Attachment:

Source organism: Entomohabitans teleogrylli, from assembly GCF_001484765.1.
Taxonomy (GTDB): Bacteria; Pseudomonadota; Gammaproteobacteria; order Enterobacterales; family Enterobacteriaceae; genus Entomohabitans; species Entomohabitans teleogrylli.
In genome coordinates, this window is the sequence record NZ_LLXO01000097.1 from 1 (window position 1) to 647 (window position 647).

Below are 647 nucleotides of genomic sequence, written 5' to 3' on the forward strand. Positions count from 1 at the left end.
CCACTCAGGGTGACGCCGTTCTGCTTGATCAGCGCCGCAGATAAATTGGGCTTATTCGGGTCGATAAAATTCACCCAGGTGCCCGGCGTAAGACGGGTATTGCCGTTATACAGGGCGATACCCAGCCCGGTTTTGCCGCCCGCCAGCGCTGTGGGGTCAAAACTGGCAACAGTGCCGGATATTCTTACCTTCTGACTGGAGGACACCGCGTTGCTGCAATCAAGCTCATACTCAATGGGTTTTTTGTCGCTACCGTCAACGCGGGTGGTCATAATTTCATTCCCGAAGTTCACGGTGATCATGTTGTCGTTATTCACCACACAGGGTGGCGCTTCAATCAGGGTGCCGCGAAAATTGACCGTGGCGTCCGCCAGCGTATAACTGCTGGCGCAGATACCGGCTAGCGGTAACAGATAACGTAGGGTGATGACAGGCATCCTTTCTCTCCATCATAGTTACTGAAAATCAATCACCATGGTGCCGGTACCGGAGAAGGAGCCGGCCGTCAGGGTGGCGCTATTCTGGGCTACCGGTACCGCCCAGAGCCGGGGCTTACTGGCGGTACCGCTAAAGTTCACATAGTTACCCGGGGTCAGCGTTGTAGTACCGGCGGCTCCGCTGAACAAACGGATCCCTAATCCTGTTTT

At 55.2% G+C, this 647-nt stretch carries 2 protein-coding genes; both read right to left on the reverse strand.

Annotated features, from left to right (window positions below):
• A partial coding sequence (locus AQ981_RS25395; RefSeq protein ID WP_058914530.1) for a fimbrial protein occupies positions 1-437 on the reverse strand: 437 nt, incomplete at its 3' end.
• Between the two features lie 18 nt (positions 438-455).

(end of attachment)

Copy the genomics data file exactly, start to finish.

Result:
Source organism: Entomohabitans teleogrylli, from assembly GCF_001484765.1.
Taxonomy (GTDB): Bacteria; Pseudomonadota; Gammaproteobacteria; order Enterobacterales; family Enterobacteriaceae; genus Entomohabitans; species Entomohabitans teleogrylli.
In genome coordinates, this window is the sequence record NZ_LLXO01000097.1 from 1 (window position 1) to 647 (window position 647).

Below are 647 nucleotides of genomic sequence, written 5' to 3' on the forward strand. Positions count from 1 at the left end.
CCACTCAGGGTGACGCCGTTCTGCTTGATCAGCGCCGCAGATAAATTGGGCTTATTCGGGTCGATAAAATTCACCCAGGTGCCCGGCGTAAGACGGGTATTGCCGTTATACAGGGCGATACCCAGCCCGGTTTTGCCGCCCGCCAGCGCTGTGGGGTCAAAACTGGCAACAGTGCCGGATATTCTTACCTTCTGACTGGAGGACACCGCGTTGCTGCAATCAAGCTCATACTCAATGGGTTTTTTGTCGCTACCGTCAACGCGGGTGGTCATAATTTCATTCCCGAAGTTCACGGTGATCATGTTGTCGTTATTCACCACACAGGGTGGCGCTTCAATCAGGGTGCCGCGAAAATTGACCGTGGCGTCCGCCAGCGTATAACTGCTGGCGCAGATACCGGCTAGCGGTAACAGATAACGTAGGGTGATGACAGGCATCCTTTCTCTCCATCATAGTTACTGAAAATCAATCACCATGGTGCCGGTACCGGAGAAGGAGCCGGCCGTCAGGGTGGCGCTATTCTGGGCTACCGGTACCGCCCAGAGCCGGGGCTTACTGGCGGTACCGCTAAAGTTCACATAGTTACCCGGGGTCAGCGTTGTAGTACCGGCGGCTCCGCTGAACAAACGGATCCCTAATCCTGTTTT

At 55.2% G+C, this 647-nt stretch carries 2 protein-coding genes; both read right to left on the reverse strand.

Annotated features, from left to right (window positions below):
• A partial coding sequence (locus AQ981_RS25395; RefSeq protein ID WP_058914530.1) for a fimbrial protein occupies positions 1-437 on the reverse strand: 437 nt, incomplete at its 3' end.
• Between the two features lie 18 nt (positions 438-455).